Hardware Cos Shifting To Software Revenue Model: Gemalto

by CXOtoday News Desk    Dec 18, 2017


The device manufacturing industry is embracing software over hardware as its primary business model, said a study by Gemalto.

According to the study, 94 percent of companies in the sector have increased their investment in software development in the last five years. 88 percent believe the Internet of Things (IoT) is driving growth within the manufacturing industry.

The change highlights how crucial software is becoming to device manufacturers, specifically in improving business performance and growing revenue. And, as end-users begin to demand more options and control of their devices and data, entire industries are being forced to change their business models and strategies to cater to their customers.

“Companies who adopt software-based revenue models will reap three main benefits: long-term relationships with their customers, predictable revenue streams, and a clear competitive advantage,” Shlomo Weiss, Senior Vice President, Software Monetisation at Gemalto, said in a statement.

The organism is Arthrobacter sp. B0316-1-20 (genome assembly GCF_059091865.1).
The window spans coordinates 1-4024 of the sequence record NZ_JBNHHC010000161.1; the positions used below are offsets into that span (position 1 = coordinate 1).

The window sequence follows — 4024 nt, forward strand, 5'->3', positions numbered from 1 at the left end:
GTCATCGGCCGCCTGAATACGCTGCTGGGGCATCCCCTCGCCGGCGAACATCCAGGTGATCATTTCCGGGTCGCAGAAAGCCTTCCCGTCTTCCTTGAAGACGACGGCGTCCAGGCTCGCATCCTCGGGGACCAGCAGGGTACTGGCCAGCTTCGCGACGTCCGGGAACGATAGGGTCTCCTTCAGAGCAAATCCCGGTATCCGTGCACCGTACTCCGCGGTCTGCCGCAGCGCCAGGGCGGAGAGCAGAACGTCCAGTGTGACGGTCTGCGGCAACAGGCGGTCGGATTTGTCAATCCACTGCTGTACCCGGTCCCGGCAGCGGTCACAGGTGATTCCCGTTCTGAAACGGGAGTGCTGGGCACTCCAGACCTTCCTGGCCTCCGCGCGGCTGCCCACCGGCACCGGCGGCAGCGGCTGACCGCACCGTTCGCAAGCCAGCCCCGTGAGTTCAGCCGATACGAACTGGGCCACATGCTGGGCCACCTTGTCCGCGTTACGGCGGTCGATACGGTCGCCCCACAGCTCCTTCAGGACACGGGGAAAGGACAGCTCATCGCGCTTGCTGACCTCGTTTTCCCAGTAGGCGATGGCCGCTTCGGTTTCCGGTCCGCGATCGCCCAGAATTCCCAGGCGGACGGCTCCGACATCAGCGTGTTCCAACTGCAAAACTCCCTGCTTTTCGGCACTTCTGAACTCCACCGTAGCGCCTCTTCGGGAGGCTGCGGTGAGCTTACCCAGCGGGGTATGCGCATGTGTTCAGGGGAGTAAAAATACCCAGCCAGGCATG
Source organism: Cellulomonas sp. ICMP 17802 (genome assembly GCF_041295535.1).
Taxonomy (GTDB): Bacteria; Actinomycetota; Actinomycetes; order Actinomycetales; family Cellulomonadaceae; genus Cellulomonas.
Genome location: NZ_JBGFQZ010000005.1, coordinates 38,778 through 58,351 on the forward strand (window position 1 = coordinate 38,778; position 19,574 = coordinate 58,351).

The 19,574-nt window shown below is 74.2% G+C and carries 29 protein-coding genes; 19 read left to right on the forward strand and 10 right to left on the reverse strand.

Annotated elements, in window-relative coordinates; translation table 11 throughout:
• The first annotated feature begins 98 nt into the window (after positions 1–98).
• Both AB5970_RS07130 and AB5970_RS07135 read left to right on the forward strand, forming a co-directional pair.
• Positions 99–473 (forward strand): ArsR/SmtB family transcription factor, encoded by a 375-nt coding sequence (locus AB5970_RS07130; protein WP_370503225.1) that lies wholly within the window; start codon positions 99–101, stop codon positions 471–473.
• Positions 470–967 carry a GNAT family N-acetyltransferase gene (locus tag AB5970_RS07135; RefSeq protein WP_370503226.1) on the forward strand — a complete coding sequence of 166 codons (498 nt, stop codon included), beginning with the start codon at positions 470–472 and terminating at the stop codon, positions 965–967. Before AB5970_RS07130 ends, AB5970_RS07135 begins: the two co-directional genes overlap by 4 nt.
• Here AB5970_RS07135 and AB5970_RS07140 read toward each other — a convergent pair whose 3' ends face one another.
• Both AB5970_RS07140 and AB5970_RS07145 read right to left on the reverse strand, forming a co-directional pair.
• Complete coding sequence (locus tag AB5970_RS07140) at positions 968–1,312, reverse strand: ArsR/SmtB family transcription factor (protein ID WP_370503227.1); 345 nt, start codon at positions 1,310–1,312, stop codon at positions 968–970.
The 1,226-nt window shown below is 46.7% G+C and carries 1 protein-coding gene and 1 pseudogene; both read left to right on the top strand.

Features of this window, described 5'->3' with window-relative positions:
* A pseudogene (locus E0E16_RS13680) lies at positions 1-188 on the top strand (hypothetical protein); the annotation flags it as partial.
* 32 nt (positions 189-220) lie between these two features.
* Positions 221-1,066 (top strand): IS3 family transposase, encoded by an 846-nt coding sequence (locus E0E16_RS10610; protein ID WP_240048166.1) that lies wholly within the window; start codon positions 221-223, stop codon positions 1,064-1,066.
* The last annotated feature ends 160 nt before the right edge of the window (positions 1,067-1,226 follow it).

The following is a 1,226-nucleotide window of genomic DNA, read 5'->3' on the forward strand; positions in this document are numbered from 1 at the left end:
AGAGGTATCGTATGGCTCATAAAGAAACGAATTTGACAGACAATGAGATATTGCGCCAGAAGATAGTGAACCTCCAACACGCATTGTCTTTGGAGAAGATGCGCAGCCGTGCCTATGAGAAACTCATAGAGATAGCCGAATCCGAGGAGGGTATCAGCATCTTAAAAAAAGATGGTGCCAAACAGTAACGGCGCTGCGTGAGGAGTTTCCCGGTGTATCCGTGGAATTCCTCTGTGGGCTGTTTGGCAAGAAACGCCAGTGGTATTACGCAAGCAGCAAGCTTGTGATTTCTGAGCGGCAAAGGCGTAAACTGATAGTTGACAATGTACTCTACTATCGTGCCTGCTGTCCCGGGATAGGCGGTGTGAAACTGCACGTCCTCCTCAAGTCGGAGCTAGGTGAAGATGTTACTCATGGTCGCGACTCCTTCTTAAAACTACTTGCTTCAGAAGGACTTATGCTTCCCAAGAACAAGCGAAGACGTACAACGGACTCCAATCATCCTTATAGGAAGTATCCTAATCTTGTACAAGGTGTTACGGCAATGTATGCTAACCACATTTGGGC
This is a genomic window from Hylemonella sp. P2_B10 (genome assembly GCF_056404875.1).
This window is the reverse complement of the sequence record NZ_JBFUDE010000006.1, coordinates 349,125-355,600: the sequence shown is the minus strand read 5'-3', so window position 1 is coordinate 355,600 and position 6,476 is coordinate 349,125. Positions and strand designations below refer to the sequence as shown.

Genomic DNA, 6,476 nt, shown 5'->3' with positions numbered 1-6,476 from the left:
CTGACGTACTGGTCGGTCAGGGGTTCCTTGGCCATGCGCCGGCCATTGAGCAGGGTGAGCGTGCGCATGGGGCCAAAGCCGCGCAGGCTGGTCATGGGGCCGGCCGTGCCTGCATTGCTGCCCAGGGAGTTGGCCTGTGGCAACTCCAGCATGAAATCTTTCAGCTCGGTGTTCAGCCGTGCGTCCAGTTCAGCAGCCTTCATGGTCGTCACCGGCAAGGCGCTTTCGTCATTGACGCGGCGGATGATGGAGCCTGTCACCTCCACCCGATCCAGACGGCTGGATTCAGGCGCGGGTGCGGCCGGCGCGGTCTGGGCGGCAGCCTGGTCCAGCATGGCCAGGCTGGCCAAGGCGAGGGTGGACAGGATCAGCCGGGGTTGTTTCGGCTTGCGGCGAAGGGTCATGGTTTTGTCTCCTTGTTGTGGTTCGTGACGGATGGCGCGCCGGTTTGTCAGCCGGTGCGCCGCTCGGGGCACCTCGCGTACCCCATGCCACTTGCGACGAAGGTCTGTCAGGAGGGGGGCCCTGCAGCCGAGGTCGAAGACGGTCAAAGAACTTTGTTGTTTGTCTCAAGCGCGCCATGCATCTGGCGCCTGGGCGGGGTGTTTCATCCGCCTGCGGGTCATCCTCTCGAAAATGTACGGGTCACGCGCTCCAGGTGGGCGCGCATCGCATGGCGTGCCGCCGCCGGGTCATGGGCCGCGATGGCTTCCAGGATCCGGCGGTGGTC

“From gaining insight into product usage, to pay-per-use payment structures and on to new market penetration - all the companies we surveyed identified a real need to transform how they do business,” added Weiss.

With businesses starting to see the potential of the IoT, software-based business models are generating commercial benefits. Around nine in 10 respondents (88percent) believe IoT is driving growth in the industry and that IoT itself is a chance to change their company’s business model (85percent). Enabling automated upgrades (61percent), remote support (57percent), collecting usage analytics (54percent) and gathering increased and higher quality customer insights (53percent) are the main benefits businesses see IoT enabling.

While it may bring substantial benefits and new opportunities, changing from a hardware to a software-based selling model isn’t without challenges, noted the study. When it comes to practicalities, almost all organizations (96percent) that have changed, or are changing, have experienced some difficulties in making the transition work.


Looking at the challenges faced in more detail, one in two (56percent) respondents reported that they needed to hire staff with different skills. Around one in three said solutions evolved organically without a central strategy (36percent) and managing new sales and operational methodologies with outdated legacy processes (34percent), caused challenges in the transition.